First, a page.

Cook Political Report: “This week, we’re moving three ratings in the southwest: Rep. David Schweikert (R-AZ) moves from Lean Republican to Toss Up and Rep. Tom O’Halleran (D-AZ) moves from Likely to Lean Republican. Additionally, Rep. Henry Cuellar (D-TX) moves from Toss Up to Lean Democrat.”
“Still, Republicans would need to win just six of the 31 seats in our Toss Up column to win the majority.”
David Wasserman: “Republicans need to pick up at least five seats to take back the House in the midterm elections, and three structural advantages have made them favorites all along: redistricting, Democratic retirements and candidate recruitment.”
“But as the abortion issue and a renewed focus on former President Donald Trump have awakened and energized Democratic voters, the fight for the House has become increasingly competitive.”
“Those structural factors once looked like a small component of potential big gains for the GOP in a “red wave” scenario. Now, they look like a valuable insurance policy for Republicans in a fluid political environment, without which House control might be a toss-up.”
Senate Minority Leader Mitch McConnell (R-Ky.) expressed cautious optimism in closed-door remarks Monday to the U.S. Chamber of Commerce that the GOP can win back control of the Senate, Axios reports.
With seven weeks still to go until Election Day, spending on non-presidential political ads this cycle has already eclipsed 2020’s record, according to AdImpact, clocking in at $6.2 billion to date. That figure will only grow during the stretch run, and with several outlets publishing new stories about the messages each party is using to win over voters—as well as how both sides are hoping to counter their opponents’ ceaseless attack ads—now is an ideal moment to take stock of the broader advertising picture.
To begin with, AdImpact analyzed 448 different Senate, governor, and House commercials that aired during the first 15 days of September. NBC writes that 20% mentioned abortion, the most of any topic, while inflation wasn’t far behind at 16%. The analysis also says that crime was next, while guns and China followed.
However, Democrats are still bringing up abortion far more than Republicans. A separate AdImpact analysis for the Associated Press found that, since the U.S. Supreme Court struck down Roe v. Wade, “roughly 1 in 3 television advertising dollars spent by Democrats and their allies have focused on abortion,” which is more than twice as much money as the Democrats’ next top issue this year, ‘character.'” (Unfortunately, the article doesn’t explain that latter term.) Republicans, by contrast, have been mentioning abortion less and less each month since May.
Back in mid-May, when primaries had yet to take place in most states, the GOP had run about 11,500 abortion-focused commercials, which was only slightly fewer than the 12,200 aired by the other side. Of course, those ads, aimed at wooing primary voters, bragged about Republican candidates’ opposition to abortion—a stance most have now desperately sought to downplay. Just how much have things changed? In the week of Sept. 12 alone, Democrats ran 37,400 ads on abortion compared to 2,700 for Republicans―a ratio of about 14 to 1.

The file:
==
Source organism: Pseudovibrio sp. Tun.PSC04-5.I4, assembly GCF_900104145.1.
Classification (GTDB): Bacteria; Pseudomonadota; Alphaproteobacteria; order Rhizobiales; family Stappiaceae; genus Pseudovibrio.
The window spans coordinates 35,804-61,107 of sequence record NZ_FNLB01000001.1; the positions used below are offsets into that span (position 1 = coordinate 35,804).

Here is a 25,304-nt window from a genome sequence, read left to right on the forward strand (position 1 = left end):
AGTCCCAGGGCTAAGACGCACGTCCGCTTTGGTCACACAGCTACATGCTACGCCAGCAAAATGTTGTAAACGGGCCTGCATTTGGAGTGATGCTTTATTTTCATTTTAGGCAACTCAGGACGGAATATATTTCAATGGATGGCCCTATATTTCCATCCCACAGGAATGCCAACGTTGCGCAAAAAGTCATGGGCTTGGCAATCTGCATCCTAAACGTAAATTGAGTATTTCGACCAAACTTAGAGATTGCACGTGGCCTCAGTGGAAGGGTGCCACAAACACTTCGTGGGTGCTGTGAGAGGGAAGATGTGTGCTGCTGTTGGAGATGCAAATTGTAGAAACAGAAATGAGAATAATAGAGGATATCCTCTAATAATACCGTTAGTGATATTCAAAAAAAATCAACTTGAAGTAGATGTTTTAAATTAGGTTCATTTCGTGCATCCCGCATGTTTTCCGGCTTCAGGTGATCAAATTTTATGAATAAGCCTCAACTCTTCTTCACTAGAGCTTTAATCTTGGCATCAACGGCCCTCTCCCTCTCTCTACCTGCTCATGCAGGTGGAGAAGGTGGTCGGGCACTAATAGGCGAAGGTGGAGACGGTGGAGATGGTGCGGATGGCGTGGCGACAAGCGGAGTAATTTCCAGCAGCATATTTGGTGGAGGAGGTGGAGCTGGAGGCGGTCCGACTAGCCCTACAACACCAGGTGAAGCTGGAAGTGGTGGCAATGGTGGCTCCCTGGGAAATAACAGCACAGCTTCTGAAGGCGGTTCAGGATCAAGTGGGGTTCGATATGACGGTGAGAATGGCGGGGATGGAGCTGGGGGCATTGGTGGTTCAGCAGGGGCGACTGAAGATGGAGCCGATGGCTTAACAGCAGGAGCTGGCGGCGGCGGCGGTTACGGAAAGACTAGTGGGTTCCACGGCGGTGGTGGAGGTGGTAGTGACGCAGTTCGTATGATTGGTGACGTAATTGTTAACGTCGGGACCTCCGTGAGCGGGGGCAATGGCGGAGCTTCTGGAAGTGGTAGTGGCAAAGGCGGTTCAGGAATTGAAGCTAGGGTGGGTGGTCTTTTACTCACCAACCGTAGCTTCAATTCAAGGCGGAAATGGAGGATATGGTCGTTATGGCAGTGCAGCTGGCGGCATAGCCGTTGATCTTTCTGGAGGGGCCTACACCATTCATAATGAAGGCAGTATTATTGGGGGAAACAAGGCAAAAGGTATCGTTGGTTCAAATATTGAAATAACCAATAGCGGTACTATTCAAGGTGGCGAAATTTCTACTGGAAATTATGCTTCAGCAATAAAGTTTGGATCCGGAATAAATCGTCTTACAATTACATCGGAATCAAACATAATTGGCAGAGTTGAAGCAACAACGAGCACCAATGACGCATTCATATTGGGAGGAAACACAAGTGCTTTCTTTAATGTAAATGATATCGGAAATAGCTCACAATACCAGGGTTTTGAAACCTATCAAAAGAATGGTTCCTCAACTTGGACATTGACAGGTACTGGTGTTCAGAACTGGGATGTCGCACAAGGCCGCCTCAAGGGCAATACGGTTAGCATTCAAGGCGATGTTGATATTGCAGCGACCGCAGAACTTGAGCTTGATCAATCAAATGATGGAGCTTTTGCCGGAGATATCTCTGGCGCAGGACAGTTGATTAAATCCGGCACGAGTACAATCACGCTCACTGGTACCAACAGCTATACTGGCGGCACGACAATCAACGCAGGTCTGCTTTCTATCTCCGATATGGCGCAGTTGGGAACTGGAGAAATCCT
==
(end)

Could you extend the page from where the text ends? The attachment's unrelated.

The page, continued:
Republican strategists seem to acknowledge that they can’t ignore abortion forever. CNN writes that an NRSC poll presentation released last week advised candidates that the message they need to get across is that “your opponent is the extremist” and “you are the compassionate reasonable person.” However, the committee’s next slide read, “BUT, don’t let campaign become about abortion – get back to where the voters are – inflation, gas prices, energy, crime, border security, etc.”
Yet so far, the GOP is still struggling to figure out a strategy to counter the Democrats’ focus on reproductive rights. A recent commercial for Nevada Senate nominee Adam Laxalt tried to do what the NRSC advised with an ad that argues incumbent Catherine Cortez Masto is focusing on abortion because she didn’t want to talk about how her party has “changed our lives” for the worst. The narrator continued, “In Nevada, abortion will still be legal. Abortion rights are protected under current state law.”
Laxalt’s spot, though, didn’t actually say what his position on abortion was, nor did it note that the Senate could try to restrict or outlaw the procedure nationally. Cortez Masto, for her part, has run many ads highlighting Laxalt’s opposition to abortion rights.
Florida Sen. Marco Rubio tried a different strategy last week with a pair of ads that deliberately misled and fearmongered about a vote Democratic Rep. Val Demings cast in favor of the Women’s Health Protection Act, a bill that would protect and expand abortion rights.
The spot insisted that Demings backed “radical abortions even at the moment of birth” even though the legislation would only allow abortions later in pregnancy “when, in the good-faith medical judgment of the treating health care provider, continuation of the pregnancy would pose a risk to the pregnant patient’s life or health.” Those ads came shortly after Demings, who is a former Orlando police chief, ran her own spot declaring, “Well I know something about fighting crime, Sen. Rubio. Rape is a crime. Incest is a crime. Abortion is not.”